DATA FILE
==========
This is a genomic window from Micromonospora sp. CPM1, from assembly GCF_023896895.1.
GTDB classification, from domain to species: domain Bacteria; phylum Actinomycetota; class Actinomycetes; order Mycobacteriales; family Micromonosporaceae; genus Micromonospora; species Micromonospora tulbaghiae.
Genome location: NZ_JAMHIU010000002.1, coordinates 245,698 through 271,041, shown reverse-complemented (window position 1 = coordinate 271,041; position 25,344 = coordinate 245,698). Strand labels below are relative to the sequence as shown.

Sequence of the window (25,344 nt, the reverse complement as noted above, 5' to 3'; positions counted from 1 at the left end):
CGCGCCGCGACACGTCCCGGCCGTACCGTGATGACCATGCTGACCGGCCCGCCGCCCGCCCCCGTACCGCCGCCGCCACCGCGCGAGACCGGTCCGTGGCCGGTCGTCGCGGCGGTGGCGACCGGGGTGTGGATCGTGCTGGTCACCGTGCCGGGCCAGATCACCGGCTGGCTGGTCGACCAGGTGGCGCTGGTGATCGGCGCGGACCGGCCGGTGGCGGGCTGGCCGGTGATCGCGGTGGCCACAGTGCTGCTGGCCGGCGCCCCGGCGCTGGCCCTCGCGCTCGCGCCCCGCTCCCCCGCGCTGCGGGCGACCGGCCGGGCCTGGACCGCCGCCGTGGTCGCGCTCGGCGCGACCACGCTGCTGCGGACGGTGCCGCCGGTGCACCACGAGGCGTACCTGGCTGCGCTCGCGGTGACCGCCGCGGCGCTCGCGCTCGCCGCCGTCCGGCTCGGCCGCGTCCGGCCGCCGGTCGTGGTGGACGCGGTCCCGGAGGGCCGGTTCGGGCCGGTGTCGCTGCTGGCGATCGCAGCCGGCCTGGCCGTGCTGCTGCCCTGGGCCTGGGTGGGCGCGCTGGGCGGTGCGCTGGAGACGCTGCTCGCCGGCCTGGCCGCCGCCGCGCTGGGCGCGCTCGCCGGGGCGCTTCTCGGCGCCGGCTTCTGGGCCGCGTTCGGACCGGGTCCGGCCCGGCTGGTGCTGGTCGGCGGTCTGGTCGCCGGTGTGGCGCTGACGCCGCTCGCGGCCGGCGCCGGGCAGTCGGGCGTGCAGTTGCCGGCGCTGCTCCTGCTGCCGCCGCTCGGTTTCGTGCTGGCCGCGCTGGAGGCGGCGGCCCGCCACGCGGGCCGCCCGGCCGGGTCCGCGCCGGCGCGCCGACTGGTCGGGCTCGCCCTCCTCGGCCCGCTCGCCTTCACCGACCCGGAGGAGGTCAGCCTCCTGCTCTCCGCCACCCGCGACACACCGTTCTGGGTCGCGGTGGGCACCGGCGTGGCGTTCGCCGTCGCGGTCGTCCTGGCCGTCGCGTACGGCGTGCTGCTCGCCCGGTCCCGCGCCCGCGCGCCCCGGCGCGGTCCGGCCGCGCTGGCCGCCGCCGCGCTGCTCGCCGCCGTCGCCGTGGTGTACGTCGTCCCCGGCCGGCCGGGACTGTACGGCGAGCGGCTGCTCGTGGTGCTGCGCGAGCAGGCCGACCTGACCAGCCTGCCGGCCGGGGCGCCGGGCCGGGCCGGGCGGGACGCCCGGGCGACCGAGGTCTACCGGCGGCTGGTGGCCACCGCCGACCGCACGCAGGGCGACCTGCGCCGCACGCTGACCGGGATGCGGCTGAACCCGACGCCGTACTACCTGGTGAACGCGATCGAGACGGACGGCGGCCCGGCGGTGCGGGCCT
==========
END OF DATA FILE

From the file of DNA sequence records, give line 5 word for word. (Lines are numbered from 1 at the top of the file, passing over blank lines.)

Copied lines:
CGCGCCGCGACACGTCCCGGCCGTACCGTGATGACCATGCTGACCGGCCCGCCGCCCGCCCCCGTACCGCCGCCGCCACCGCGCGAGACCGGTCCGTGGCCGGTCGTCGCGGCGGTGGCGACCGGGGTGTGGATCGTGCTGGTCACCGTGCCGGGCCAGATCACCGGCTGGCTGGTCGACCAGGTGGCGCTGGTGATCGGCGCGGACCGGCCGGTGGCGGGCTGGCCGGTGATCGCGGTGGCCACAGTGCTGCTGGCCGGCGCCCCGGCGCTGGCCCTCGCGCTCGCGCCCCGCTCCCCCGCGCTGCGGGCGACCGGCCGGGCCTGGACCGCCGCCGTGGTCGCGCTCGGCGCGACCACGCTGCTGCGGACGGTGCCGCCGGTGCACCACGAGGCGTACCTGGCTGCGCTCGCGGTGACCGCCGCGGCGCTCGCGCTCGCCGCCGTCCGGCTCGGCCGCGTCCGGCCGCCGGTCGTGGTGGACGCGGTCCCGGAGGGCCGGTTCGGGCCGGTGTCGCTGCTGGCGATCGCAGCCGGCCTGGCCGTGCTGCTGCCCTGGGCCTGGGTGGGCGCGCTGGGCGGTGCGCTGGAGACGCTGCTCGCCGGCCTGGCCGCCGCCGCGCTGGGCGCGCTCGCCGGGGCGCTTCTCGGCGCCGGCTTCTGGGCCGCGTTCGGACCGGGTCCGGCCCGGCTGGTGCTGGTCGGCGGTCTGGTCGCCGGTGTGGCGCTGACGCCGCTCGCGGCCGGCGCCGGGCAGTCGGGCGTGCAGTTGCCGGCGCTGCTCCTGCTGCCGCCGCTCGGTTTCGTGCTGGCCGCGCTGGAGGCGGCGGCCCGCCACGCGGGCCGCCCGGCCGGGTCCGCGCCGGCGCGCCGACTGGTCGGGCTCGCCCTCCTCGGCCCGCTCGCCTTCACCGACCCGGAGGAGGTCAGCCTCCTGCTCTCCGCCACCCGCGACACACCGTTCTGGGTCGCGGTGGGCACCGGCGTGGCGTTCGCCGTCGCGGTCGTCCTGGCCGTCGCGTACGGCGTGCTGCTCGCCCGGTCCCGCGCCCGCGCGCCCCGGCGCGGTCCGGCCGCGCTGGCCGCCGCCGCGCTGCTCGCCGCCGTCGCCGTGGTGTACGTCGTCCCCGGCCGGCCGGGACTGTACGGCGAGCGGCTGCTCGTGGTGCTGCGCGAGCAGGCCGACCTGACCAGCCTGCCGGCCGGGGCGCCGGGCCGGGCCGGGCGGGACGCCCGGGCGACCGAGGTCTACCGGCGGCTGGTGGCCACCGCCGACCGCACGCAGGGCGACCTGCGCCGCACGCTGACCGGGATGCGGCTGAACCCGACGCCGTACTACCTGGTGAACGCGATCGAGACGGACGGCGGCCCGGCGGTGCGGGCCT